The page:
Obesity is such an ugly word.  I’ve hated being fat my entire life – which is about how long I’ve been fat.  And the weight causes me to hide myself from so many things.  I’m uncomfortable in my own skin most of the time – even when I leave the house feeling like I don’t look too bad.  But maybe I need to be that uncomfortable.

1380_10151657526533001_556045443_n
Me just prior to my gastric bypass (on the right, weighing just over 300 pounds) and about a year ago, weighing about 20 pounds less than I do right now.

The two times in my life I can honestly say I wasn’t overweight were the result of drastic measures.  In high school, I stopped eating.  No, seriously – just stopped.  I drank iced tea all day long, and then for dinner, had small portions of whatever my mother was cooking.  Nothing to eat, all day long, took me from a size XL teenager to a size medium teenager.

The other time, I had gastric bypass surgery.  The surgery took me from a size 3XL woman to a size medium/large.  From a size 26 to a size 10.  And aside from the grey pallor, I thought I looked damn good.  I didn’t – and I had friends and family telling me I didn’t – but I was convinced.

Then I had a couple of surgeries, followed by complications, and with each instruction to rest and recuperate, I ate.  I learned that my surgically altered pouch could hold way more than I thought it could – especially if I ate stuff that was bad for me.

Thank you, Tania Lamb, for the photographic evidence of how far I've let myself go!
Thank you, Tania Lamb, for the photographic evidence of how far I’ve let myself go!

I’ve started and restarted diets more times than I care to count since my surgery.  It really is like an albatross around my neck – and every time I feel like I can lift my head up and move forward, it drags me back down.  We’ve started cooking all of our meals at home, so there are no fast food temptations, but I find myself grabbing a bag of chips or package of cookies every time I hit the supermarket.

And guess what?  I’m about to turn 50 years old.

This last surgery, combined with the realization that I am now only 6 years younger than my grandfather was when he died, and only 16 years younger than my dad was when he died, has issued yet another wake up call.  I don’t know how many of those calls I’ll need before I finally “get it”, but my kids leave for camp on Monday, and Jim and I are going to head back into the gym.  We have no running around or excuses to prevent us from getting there.  And the cookies and chips that I buy because I think my kids need them?  No need to have them in the house for two full weeks.  Maybe by then, I’ll have cured my own need for them.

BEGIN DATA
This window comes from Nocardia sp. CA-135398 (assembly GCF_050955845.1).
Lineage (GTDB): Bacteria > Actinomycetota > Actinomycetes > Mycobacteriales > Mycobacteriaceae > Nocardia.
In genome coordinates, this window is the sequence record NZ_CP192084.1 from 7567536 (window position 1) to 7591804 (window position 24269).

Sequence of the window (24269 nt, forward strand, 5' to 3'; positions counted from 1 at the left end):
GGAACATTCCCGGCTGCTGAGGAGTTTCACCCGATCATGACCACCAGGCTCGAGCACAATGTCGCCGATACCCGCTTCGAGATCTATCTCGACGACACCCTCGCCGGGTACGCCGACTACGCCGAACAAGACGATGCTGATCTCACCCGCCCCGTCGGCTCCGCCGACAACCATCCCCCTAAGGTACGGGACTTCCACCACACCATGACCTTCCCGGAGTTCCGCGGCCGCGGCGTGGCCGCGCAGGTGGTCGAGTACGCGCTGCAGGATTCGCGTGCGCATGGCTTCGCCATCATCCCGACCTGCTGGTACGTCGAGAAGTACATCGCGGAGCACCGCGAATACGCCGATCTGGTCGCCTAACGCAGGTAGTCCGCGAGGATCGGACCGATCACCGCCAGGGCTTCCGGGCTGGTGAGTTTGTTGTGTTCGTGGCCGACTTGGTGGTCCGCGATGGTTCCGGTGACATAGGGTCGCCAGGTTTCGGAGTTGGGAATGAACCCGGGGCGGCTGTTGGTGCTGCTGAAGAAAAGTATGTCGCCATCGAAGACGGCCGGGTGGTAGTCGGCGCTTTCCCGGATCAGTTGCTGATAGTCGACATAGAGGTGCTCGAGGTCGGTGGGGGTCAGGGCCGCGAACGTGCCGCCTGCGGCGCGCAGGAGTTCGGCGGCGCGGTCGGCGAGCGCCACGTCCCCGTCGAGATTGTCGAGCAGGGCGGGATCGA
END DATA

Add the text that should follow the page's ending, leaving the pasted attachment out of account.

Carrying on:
My most recent blood work came back excellent – and my sugar level (I was full blown diabetic before my gastric bypass surgery) was 85 – which is great.  But the rest of me is a hot mess.  I’m going to see what I can do about that.  Maybe I’ll celebrate turning 50 with a little less of me.

 

5 thoughts on “The Demons That Haunt Me”

  1. I really loved reading this! My daughter has struggled with her weight most of her life. At 27 she has found something that works for her and has lost over 100 lbs. It was a very hard road and can turn around at any time. This is a struggle she will have forever. It is hard to live on guard at all times and not be able to enjoy all the things that people around you are enjoying. You are a beautiful person inside and out and know that you have many people who will always cheer you on and help you in any way possible!

    1. I just love you for being so kind and thoughtful. I’m very glad your daughter found something that works for her – congratulations on her weight loss, and I hope she knows that your support is always there for her when the path to maintaining gets rocky!

Leave a Reply

Your email address will not be published.

This site uses Akismet to reduce spam. Learn how your comment data is processed.